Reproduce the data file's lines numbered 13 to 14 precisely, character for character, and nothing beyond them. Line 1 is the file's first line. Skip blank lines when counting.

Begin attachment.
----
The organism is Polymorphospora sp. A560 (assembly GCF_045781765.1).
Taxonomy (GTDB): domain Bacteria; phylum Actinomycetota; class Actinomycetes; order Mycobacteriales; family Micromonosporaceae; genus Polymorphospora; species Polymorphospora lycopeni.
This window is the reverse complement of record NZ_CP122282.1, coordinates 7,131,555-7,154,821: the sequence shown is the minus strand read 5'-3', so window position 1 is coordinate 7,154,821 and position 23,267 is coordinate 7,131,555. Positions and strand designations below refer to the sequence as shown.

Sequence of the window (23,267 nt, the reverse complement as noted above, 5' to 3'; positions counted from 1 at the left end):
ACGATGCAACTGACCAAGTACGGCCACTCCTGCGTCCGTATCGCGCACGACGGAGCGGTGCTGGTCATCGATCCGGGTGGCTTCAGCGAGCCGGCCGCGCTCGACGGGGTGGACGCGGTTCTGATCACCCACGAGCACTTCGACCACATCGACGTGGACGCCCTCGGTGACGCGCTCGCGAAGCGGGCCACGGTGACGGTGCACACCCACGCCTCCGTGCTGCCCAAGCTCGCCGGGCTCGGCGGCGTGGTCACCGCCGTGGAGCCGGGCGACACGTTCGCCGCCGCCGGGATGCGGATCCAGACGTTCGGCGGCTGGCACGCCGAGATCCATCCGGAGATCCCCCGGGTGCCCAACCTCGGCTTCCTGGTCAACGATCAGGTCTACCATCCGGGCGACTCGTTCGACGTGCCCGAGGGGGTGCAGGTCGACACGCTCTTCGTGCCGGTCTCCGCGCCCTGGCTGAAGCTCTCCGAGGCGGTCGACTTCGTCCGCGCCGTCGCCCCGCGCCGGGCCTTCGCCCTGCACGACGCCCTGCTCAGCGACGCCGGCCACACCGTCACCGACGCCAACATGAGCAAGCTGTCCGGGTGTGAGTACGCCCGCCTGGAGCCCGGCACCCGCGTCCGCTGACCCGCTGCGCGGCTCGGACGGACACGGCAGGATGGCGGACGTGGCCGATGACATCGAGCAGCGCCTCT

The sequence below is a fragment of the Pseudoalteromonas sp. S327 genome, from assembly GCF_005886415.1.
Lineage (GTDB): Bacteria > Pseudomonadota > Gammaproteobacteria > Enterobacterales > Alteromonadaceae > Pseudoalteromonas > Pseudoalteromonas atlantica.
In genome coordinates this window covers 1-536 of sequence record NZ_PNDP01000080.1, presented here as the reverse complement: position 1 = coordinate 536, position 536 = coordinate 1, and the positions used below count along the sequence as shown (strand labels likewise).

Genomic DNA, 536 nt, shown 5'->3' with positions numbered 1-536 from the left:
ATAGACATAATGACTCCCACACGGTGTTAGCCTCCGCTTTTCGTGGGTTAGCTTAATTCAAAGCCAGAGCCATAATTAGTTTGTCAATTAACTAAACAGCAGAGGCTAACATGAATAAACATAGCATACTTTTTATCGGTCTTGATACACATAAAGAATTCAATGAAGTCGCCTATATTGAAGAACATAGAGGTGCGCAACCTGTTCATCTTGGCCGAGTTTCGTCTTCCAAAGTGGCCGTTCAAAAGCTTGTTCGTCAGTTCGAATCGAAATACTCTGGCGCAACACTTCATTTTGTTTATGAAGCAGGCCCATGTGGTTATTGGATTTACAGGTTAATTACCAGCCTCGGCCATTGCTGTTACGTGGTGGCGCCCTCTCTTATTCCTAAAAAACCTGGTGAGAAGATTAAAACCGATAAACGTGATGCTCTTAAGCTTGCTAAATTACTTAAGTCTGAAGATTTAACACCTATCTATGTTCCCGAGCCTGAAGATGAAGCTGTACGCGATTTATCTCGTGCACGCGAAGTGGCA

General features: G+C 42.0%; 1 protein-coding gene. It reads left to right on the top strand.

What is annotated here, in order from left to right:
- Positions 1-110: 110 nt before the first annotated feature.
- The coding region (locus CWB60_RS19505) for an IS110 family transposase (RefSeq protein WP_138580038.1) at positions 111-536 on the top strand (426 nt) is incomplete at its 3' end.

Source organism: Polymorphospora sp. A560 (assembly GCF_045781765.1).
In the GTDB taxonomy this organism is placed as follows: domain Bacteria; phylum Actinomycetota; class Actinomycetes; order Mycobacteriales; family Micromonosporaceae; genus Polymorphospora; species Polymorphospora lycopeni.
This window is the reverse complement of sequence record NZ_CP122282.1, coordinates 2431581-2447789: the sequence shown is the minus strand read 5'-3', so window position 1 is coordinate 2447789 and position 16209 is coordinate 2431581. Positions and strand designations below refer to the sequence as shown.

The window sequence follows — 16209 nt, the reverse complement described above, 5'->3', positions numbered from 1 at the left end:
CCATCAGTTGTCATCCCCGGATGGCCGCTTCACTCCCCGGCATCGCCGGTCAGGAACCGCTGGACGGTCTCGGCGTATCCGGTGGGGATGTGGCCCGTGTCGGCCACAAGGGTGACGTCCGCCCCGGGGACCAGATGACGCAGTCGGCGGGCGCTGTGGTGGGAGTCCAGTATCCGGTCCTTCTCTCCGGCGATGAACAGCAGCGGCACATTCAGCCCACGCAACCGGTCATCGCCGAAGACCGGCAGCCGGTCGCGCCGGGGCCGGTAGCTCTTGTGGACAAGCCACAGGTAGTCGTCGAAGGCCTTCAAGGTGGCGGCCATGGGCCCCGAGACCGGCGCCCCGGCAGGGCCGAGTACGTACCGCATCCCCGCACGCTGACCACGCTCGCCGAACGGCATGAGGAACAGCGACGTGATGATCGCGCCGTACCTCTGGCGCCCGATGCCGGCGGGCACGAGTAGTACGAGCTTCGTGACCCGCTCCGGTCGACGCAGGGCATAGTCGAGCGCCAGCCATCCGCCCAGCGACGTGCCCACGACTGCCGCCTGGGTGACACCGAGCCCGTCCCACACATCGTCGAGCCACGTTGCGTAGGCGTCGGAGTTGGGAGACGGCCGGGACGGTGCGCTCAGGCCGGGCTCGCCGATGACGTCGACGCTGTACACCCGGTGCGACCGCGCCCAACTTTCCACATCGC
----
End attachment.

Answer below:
- Positions 1-110: 110 nt before the first annotated feature.
- The coding region (locus CWB60_RS19505) for an IS110 family transposase (RefSeq protein WP_138580038.1) at positions 111-536 on the top strand (426 nt) is incomplete at its 3' end.